Three Strategies to Keep Fear From Destroying Your Relationship

Written by T. Marino

March 7, 2021

Our fears sabotage us, especially in relationships. We know what it’s like to make the same mistakes over and over again, falling back into the same harmful patterns of behavior that destroyed past relationships. Fear can cause insecurity, sensitivity, anger… and in response, we lie, or we lash out at the people we love.

Fear-based reactions undermine trust in a relationship.

Where does fear come from? We’ve been hurt before, in the past. We want to protect ourselves from the pain we’ve felt in our previously failed or unhealthy relationships.

I’ve worked with coaching clients who have been victimized in past relationships. How might that impact a new relationship?

Well, you might feel defensive, or insecure. Even in a new relationship with a loving and respectful partner, you may feel uncomfortable sharing difficult truths or opening up about your past. It is not uncommon to fear what your partner might think or say in response to your vulnerability. Fearing the worst, you fall back on habits like lying or avoidance to protect yourself from the unwanted outcome.

We can’t run from the truth. This is the quickest path to manifesting our own fears in the kind of outcome we’d hoped to avoid. When we carry our fears into new relationships, we run the risk of ruining a good thing.

The good news is, we have the ability to take control of our thoughts and rewrite the narrative. We want to build trust with our partner even when our fears creep into the relationship. Here’s how:

  1. Stay rooted in the present moment.    We can’t live in the past and ignore the present. What happened in the past is no longer your reality. What happened last week, last year, even five years ago has no bearing on your current relationship.  This goes for both partners in a relationship, not only the partner with emotional baggage but also the other who might wield their partner’s past as a weapon in an argument. Rehashing past mistakes or hurt is no way to move forward.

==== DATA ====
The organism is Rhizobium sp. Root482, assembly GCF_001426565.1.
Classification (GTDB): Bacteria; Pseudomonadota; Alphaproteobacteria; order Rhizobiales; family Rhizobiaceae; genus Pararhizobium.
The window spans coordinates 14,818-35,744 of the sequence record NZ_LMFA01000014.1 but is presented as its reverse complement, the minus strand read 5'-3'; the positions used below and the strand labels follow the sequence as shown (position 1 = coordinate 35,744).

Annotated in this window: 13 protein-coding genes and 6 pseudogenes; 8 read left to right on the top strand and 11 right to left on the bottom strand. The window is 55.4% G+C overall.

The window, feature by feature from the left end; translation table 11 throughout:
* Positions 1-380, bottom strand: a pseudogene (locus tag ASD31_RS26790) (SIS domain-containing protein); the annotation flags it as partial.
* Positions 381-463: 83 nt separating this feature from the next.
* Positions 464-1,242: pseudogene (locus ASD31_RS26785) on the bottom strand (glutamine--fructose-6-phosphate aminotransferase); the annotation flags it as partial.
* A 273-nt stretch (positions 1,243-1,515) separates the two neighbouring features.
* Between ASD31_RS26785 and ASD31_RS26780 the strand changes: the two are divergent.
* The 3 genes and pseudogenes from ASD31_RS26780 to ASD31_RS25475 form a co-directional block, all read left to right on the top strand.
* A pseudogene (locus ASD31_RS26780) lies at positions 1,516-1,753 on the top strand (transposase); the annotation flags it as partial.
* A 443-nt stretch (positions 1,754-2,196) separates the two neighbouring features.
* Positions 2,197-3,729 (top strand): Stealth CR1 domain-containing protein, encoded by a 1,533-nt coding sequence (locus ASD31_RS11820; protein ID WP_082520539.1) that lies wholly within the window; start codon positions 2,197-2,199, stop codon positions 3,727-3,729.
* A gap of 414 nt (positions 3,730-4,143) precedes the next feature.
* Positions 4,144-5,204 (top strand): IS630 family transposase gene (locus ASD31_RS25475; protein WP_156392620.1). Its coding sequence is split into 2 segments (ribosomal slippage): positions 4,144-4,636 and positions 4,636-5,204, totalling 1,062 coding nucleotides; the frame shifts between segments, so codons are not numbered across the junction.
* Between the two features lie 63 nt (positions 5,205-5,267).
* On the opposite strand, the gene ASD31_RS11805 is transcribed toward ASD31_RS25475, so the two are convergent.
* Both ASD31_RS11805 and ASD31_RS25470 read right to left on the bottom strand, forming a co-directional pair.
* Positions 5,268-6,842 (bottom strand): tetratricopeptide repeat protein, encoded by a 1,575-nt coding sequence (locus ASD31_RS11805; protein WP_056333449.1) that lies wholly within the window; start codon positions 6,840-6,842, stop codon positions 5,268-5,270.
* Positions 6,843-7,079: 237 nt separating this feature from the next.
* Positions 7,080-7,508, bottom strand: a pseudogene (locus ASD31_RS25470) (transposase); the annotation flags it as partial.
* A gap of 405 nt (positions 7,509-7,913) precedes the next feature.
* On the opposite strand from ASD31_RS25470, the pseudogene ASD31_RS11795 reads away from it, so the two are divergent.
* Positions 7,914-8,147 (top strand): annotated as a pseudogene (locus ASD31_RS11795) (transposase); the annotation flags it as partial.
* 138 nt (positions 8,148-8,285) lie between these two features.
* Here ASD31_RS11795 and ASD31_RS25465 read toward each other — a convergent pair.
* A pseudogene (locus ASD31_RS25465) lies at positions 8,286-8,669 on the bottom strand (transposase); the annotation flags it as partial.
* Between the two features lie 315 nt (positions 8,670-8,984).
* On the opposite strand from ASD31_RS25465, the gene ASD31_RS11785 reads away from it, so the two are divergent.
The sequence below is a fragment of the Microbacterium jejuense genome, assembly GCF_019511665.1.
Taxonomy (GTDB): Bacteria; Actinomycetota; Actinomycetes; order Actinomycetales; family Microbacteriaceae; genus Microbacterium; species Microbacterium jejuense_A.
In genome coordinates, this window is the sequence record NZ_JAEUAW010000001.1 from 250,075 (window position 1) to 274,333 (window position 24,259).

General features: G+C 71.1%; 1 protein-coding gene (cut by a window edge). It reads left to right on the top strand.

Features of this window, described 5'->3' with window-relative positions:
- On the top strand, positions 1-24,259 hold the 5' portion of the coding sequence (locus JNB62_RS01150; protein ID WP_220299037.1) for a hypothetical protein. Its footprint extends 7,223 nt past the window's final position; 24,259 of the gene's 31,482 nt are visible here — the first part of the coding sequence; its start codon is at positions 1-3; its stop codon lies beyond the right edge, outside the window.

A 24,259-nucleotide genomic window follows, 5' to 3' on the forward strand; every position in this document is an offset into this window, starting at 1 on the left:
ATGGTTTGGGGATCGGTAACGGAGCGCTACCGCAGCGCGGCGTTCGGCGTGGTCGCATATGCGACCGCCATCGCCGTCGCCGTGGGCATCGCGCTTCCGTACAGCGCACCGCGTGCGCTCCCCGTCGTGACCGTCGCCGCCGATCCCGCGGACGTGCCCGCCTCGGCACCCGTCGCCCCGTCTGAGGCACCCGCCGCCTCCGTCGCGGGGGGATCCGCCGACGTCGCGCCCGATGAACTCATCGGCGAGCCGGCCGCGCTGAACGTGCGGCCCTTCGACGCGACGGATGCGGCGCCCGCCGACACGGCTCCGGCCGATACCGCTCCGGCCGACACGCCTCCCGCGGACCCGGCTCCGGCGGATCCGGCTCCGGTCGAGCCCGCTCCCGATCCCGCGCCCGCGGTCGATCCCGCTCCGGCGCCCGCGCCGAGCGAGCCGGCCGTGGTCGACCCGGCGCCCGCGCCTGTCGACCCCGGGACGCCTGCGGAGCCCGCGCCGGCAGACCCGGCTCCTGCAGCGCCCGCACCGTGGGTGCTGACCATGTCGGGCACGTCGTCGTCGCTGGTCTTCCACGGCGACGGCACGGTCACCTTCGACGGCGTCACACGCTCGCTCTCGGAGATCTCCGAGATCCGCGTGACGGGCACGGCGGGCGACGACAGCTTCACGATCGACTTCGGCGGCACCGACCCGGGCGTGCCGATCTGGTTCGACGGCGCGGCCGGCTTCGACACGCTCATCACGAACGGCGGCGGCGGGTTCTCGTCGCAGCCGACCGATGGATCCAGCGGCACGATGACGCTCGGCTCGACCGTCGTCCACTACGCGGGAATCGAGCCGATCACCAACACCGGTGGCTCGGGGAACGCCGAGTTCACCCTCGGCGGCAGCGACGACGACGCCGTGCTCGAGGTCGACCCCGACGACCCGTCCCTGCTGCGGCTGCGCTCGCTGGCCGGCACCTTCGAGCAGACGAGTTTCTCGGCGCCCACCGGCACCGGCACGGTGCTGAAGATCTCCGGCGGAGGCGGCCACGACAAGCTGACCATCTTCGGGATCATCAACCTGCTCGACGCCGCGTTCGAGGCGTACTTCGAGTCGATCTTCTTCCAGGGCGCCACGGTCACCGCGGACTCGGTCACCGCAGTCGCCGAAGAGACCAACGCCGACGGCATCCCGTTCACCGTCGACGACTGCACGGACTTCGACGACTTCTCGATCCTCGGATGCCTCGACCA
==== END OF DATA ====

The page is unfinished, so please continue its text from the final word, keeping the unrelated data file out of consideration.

2. Don’t make assumptions about what your partner is thinking or feeling.  You should not take on the burden of your partner’s emotional response. How your partner decides to respond to your truth is entirely up to them. Don’t assume the worst… give your partner the opportunity to prove you wrong. Lying to avoid confrontation or conflict robs your partner of their choice, of the opportunity to show you grace.
  3. Take control of your thoughts and fears before doing something you regret.  Trigger, thought, action, consequence. Take a pause before acting on your emotional impulses. While you can’t control the things that trigger your fears, you do control your thoughts and your actions.  Ask yourself, is this fear real? As humans, we need security, approval, and control. We often feel fearful when one or more of our needs are threatened. But consider this: If you’re in a trusting relationship, you already have your partner’s approval.


When fear invades, hit “reset.” Are you reacting in a way that reflects your fears from past experiences? Are you robbing your partner of the opportunity to show you grace and love by making an assumption about their point of view?

Don’t allow fear to dictate your actions. But don’t ignore your fears, either. Your fears are trying to tell you something. Fear alerts us to our needs. Look to fear as an advisor and identify your needs so you can find a way to meet them. Better yet, involve your partner in that conversation.

Do you need help recognizing and overcoming the fears that are impacting your relationship? As a Life Coach, it’s my mission to help high achievers embrace their truth to create balance and discover the power in their choices, especially when it comes to your relationships. Reach out to me at or visit my website at